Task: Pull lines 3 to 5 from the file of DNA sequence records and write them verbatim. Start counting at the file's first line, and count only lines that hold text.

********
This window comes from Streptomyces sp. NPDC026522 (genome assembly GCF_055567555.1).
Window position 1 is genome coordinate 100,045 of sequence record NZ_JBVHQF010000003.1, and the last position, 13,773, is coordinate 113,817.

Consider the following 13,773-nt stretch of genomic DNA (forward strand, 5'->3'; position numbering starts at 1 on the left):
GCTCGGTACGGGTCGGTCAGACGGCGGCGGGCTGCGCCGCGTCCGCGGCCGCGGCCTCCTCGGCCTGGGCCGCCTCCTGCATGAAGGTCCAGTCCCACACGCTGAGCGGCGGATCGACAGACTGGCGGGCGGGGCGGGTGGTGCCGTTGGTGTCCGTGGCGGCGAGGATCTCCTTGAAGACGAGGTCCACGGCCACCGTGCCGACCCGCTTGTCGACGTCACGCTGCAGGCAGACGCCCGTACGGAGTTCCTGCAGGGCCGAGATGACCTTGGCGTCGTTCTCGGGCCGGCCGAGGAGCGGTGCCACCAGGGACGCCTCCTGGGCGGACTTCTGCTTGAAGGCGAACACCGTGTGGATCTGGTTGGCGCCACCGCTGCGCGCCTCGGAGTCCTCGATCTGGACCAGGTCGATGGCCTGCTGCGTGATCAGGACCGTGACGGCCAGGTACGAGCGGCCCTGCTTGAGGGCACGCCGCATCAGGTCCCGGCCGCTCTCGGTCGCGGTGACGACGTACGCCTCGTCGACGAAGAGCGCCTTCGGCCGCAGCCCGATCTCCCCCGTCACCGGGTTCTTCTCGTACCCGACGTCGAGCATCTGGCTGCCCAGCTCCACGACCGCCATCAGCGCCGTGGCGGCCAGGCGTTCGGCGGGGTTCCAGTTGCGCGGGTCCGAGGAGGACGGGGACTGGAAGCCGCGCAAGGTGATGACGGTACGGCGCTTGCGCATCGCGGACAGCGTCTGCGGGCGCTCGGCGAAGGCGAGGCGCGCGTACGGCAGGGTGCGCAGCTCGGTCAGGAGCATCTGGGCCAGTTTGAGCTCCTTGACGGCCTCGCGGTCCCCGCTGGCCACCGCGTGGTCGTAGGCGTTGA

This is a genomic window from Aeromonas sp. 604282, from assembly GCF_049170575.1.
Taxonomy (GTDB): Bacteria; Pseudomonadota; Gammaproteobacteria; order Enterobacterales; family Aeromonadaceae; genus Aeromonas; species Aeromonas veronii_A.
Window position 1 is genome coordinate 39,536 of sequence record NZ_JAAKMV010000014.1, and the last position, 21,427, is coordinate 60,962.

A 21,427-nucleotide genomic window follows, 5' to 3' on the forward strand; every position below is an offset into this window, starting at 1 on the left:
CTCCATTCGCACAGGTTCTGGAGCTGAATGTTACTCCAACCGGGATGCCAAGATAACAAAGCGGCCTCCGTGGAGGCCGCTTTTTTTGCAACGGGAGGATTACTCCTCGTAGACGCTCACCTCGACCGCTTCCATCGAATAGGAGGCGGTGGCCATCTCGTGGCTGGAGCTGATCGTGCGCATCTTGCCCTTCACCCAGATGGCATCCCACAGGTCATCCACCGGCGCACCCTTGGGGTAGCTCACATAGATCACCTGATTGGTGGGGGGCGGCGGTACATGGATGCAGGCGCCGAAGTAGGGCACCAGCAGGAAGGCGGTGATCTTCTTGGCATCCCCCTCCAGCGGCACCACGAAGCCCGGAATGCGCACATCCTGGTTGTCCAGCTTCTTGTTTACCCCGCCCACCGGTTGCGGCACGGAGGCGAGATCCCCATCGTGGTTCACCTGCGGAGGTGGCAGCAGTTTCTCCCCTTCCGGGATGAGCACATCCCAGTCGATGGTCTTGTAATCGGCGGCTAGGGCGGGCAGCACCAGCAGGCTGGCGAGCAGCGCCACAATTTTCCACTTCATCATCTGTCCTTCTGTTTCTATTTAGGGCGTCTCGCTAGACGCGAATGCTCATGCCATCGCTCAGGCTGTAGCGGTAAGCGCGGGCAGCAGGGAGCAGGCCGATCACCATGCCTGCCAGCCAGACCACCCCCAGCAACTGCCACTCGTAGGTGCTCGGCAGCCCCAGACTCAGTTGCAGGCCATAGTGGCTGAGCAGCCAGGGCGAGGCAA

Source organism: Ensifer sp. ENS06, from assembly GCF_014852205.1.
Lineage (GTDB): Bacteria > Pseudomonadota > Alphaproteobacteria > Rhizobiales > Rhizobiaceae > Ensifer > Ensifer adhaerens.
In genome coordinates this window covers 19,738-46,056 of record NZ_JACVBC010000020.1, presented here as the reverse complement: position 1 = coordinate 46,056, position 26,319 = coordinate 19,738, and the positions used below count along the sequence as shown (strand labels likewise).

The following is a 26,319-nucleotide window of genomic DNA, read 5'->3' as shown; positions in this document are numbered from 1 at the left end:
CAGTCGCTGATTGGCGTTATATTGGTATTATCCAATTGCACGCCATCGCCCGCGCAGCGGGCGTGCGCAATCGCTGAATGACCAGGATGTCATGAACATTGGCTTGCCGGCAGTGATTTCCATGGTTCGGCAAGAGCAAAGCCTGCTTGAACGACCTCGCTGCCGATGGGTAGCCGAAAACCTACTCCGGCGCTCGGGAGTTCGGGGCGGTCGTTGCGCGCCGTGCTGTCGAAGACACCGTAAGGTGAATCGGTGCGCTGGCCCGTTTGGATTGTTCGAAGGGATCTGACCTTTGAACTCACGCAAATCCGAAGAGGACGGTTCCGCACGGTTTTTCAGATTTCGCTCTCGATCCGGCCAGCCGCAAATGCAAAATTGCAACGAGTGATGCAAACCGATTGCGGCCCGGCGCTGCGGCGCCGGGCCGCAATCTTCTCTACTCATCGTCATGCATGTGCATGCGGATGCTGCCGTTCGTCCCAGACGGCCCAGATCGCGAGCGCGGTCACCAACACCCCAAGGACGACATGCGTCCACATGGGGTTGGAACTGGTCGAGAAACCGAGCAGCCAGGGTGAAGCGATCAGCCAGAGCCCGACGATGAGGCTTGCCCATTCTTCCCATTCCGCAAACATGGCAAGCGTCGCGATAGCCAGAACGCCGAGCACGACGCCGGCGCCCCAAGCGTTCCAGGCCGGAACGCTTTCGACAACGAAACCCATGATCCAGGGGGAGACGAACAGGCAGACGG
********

Consider the following 13,773-nt stretch of genomic DNA (forward strand, 5'->3'; position numbering starts at 1 on the left):
GCTCGGTACGGGTCGGTCAGACGGCGGCGGGCTGCGCCGCGTCCGCGGCCGCGGCCTCCTCGGCCTGGGCCGCCTCCTGCATGAAGGTCCAGTCCCACACGCTGAGCGGCGGATCGACAGACTGGCGGGCGGGGCGGGTGGTGCCGTTGGTGTCCGTGGCGGCGAGGATCTCCTTGAAGACGAGGTCCACGGCCACCGTGCCGACCCGCTTGTCGACGTCACGCTGCAGGCAGACGCCCGTACGGAGTTCCTGCAGGGCCGAGATGACCTTGGCGTCGTTCTCGGGCCGGCCGAGGAGCGGTGCCACCAGGGACGCCTCCTGGGCGGACTTCTGCTTGAAGGCGAACACCGTGTGGATCTGGTTGGCGCCACCGCTGCGCGCCTCGGAGTCCTCGATCTGGACCAGGTCGATGGCCTGCTGCGTGATCAGGACCGTGACGGCCAGGTACGAGCGGCCCTGCTTGAGGGCACGCCGCATCAGGTCCCGGCCGCTCTCGGTCGCGGTGACGACGTACGCCTCGTCGACGAAGAGCGCCTTCGGCCGCAGCCCGATCTCCCCCGTCACCGGGTTCTTCTCGTACCCGACGTCGAGCATCTGGCTGCCCAGCTCCACGACCGCCATCAGCGCCGTGGCGGCCAGGCGTTCGGCGGGGTTCCAGTTGCGCGGGTCCGAGGAGGACGGGGACTGGAAGCCGCGCAAGGTGATGACGGTACGGCGCTTGCGCATCGCGGACAGCGTCTGCGGGCGCTCGGCGAAGGCGAGGCGCGCGTACGGCAGGGTGCGCAGCTCGGTCAGGAGCATCTGGGCCAGTTTGAGCTCCTTGACGGCCTCGCGGTCCCCGCTGGCCACCGCGTGGTCGTAGGCGTTGA

This is a genomic window from Aeromonas sp. 604282, from assembly GCF_049170575.1.